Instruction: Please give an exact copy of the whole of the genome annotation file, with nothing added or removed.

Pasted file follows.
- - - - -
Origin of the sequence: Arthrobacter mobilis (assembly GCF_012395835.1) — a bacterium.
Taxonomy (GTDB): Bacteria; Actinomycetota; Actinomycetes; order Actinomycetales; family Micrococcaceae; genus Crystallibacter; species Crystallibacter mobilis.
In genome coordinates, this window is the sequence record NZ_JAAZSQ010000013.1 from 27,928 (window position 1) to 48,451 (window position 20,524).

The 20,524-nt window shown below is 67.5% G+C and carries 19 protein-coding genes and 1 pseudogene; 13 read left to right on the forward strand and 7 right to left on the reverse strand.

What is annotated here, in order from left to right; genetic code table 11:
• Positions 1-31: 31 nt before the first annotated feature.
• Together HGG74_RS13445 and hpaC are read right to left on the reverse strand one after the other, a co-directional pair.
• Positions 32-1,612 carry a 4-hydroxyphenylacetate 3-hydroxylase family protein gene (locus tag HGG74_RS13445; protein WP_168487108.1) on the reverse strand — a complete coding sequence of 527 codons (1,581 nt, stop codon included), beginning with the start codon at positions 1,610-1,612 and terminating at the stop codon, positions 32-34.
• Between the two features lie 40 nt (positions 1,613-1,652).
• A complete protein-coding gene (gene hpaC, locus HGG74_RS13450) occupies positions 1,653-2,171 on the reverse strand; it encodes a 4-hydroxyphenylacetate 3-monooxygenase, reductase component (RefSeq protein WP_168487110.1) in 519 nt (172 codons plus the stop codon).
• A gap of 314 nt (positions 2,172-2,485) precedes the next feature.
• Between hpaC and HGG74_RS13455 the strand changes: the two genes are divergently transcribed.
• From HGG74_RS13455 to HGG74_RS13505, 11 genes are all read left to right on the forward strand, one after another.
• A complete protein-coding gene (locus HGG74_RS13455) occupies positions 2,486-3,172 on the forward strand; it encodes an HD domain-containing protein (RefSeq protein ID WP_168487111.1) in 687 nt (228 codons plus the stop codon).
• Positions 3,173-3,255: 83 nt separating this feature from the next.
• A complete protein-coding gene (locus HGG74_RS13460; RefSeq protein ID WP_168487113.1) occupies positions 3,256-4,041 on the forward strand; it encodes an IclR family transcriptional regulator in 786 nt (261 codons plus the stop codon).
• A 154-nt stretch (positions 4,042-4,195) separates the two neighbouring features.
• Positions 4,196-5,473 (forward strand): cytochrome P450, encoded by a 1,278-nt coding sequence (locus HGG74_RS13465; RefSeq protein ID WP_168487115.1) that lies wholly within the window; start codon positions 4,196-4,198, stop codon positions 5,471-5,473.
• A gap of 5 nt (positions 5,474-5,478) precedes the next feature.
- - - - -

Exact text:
Origin of the sequence: Arthrobacter mobilis (assembly GCF_012395835.1) — a bacterium.
Taxonomy (GTDB): Bacteria; Actinomycetota; Actinomycetes; order Actinomycetales; family Micrococcaceae; genus Crystallibacter; species Crystallibacter mobilis.
In genome coordinates, this window is the sequence record NZ_JAAZSQ010000013.1 from 27,928 (window position 1) to 48,451 (window position 20,524).

The 20,524-nt window shown below is 67.5% G+C and carries 19 protein-coding genes and 1 pseudogene; 13 read left to right on the forward strand and 7 right to left on the reverse strand.

What is annotated here, in order from left to right; genetic code table 11:
• Positions 1-31: 31 nt before the first annotated feature.
• Together HGG74_RS13445 and hpaC are read right to left on the reverse strand one after the other, a co-directional pair.
• Positions 32-1,612 carry a 4-hydroxyphenylacetate 3-hydroxylase family protein gene (locus tag HGG74_RS13445; protein WP_168487108.1) on the reverse strand — a complete coding sequence of 527 codons (1,581 nt, stop codon included), beginning with the start codon at positions 1,610-1,612 and terminating at the stop codon, positions 32-34.
• Between the two features lie 40 nt (positions 1,613-1,652).
• A complete protein-coding gene (gene hpaC, locus HGG74_RS13450) occupies positions 1,653-2,171 on the reverse strand; it encodes a 4-hydroxyphenylacetate 3-monooxygenase, reductase component (RefSeq protein WP_168487110.1) in 519 nt (172 codons plus the stop codon).
• A gap of 314 nt (positions 2,172-2,485) precedes the next feature.
• Between hpaC and HGG74_RS13455 the strand changes: the two genes are divergently transcribed.
• From HGG74_RS13455 to HGG74_RS13505, 11 genes are all read left to right on the forward strand, one after another.
• A complete protein-coding gene (locus HGG74_RS13455) occupies positions 2,486-3,172 on the forward strand; it encodes an HD domain-containing protein (RefSeq protein ID WP_168487111.1) in 687 nt (228 codons plus the stop codon).
• Positions 3,173-3,255: 83 nt separating this feature from the next.
• A complete protein-coding gene (locus HGG74_RS13460; RefSeq protein ID WP_168487113.1) occupies positions 3,256-4,041 on the forward strand; it encodes an IclR family transcriptional regulator in 786 nt (261 codons plus the stop codon).
• A 154-nt stretch (positions 4,042-4,195) separates the two neighbouring features.
• Positions 4,196-5,473 (forward strand): cytochrome P450, encoded by a 1,278-nt coding sequence (locus HGG74_RS13465; RefSeq protein ID WP_168487115.1) that lies wholly within the window; start codon positions 4,196-4,198, stop codon positions 5,471-5,473.
• A gap of 5 nt (positions 5,474-5,478) precedes the next feature.